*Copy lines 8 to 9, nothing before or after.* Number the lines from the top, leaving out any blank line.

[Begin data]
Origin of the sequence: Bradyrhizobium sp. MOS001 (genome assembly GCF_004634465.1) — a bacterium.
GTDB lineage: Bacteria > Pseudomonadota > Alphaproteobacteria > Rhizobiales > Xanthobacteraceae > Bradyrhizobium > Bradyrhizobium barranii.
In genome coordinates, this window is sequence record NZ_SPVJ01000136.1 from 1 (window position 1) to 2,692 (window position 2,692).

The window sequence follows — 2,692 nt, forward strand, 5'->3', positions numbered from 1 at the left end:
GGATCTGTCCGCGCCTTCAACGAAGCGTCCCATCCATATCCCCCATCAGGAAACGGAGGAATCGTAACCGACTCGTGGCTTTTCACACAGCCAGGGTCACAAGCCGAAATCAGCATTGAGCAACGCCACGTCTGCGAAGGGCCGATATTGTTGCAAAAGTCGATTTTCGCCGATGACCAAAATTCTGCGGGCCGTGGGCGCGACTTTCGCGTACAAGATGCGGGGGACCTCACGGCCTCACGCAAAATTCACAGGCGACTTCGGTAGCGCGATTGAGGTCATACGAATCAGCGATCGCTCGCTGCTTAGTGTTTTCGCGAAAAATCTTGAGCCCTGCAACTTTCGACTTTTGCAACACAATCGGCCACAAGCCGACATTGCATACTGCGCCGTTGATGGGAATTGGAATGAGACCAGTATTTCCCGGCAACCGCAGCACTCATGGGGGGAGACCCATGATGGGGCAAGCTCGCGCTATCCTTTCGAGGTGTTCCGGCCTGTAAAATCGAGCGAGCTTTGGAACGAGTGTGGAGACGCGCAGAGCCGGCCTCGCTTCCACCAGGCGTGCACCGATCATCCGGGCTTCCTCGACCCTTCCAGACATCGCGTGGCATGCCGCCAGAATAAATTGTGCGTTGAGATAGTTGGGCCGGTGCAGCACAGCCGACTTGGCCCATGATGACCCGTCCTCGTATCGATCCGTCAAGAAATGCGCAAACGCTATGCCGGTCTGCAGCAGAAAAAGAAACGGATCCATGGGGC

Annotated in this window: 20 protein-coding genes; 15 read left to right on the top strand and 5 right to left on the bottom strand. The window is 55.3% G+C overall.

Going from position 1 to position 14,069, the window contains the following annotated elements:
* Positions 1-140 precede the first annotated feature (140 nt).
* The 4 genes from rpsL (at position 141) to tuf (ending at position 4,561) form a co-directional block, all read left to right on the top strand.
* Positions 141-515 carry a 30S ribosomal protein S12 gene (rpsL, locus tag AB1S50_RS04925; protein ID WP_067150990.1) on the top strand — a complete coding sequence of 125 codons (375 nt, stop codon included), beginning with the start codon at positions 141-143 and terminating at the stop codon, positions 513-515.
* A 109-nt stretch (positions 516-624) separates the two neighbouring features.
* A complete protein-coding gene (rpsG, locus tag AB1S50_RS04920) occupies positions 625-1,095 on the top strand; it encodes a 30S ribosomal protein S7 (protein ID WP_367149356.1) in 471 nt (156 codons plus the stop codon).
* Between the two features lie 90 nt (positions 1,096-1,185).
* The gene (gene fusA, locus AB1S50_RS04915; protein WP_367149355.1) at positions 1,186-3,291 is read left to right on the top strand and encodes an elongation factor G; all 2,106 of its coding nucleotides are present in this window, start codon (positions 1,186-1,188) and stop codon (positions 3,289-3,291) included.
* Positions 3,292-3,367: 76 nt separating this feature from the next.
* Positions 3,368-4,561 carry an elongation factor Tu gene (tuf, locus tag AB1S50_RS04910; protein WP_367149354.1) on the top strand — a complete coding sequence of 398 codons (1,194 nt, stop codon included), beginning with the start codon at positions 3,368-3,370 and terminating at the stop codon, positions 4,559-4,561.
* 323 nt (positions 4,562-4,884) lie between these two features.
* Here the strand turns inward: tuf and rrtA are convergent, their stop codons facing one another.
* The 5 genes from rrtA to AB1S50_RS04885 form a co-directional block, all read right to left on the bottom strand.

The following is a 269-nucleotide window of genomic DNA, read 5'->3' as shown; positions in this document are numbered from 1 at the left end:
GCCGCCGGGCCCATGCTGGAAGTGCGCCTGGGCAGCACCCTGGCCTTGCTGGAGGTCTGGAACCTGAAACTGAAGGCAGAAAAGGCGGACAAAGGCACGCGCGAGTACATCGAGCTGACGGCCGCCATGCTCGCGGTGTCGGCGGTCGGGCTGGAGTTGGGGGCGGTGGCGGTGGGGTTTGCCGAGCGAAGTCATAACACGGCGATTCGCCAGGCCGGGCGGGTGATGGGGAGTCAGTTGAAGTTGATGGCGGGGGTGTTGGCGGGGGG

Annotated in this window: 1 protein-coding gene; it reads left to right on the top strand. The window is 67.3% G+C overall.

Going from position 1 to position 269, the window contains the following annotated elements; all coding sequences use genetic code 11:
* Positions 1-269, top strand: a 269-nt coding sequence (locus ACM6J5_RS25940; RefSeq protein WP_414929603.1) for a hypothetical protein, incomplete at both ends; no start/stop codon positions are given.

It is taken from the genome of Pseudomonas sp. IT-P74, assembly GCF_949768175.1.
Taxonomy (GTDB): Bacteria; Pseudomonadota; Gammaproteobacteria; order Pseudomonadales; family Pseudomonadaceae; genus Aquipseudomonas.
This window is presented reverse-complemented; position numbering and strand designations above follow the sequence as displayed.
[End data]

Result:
* Positions 1-140 precede the first annotated feature (140 nt).
* The 4 genes from rpsL (at position 141) to tuf (ending at position 4,561) form a co-directional block, all read left to right on the top strand.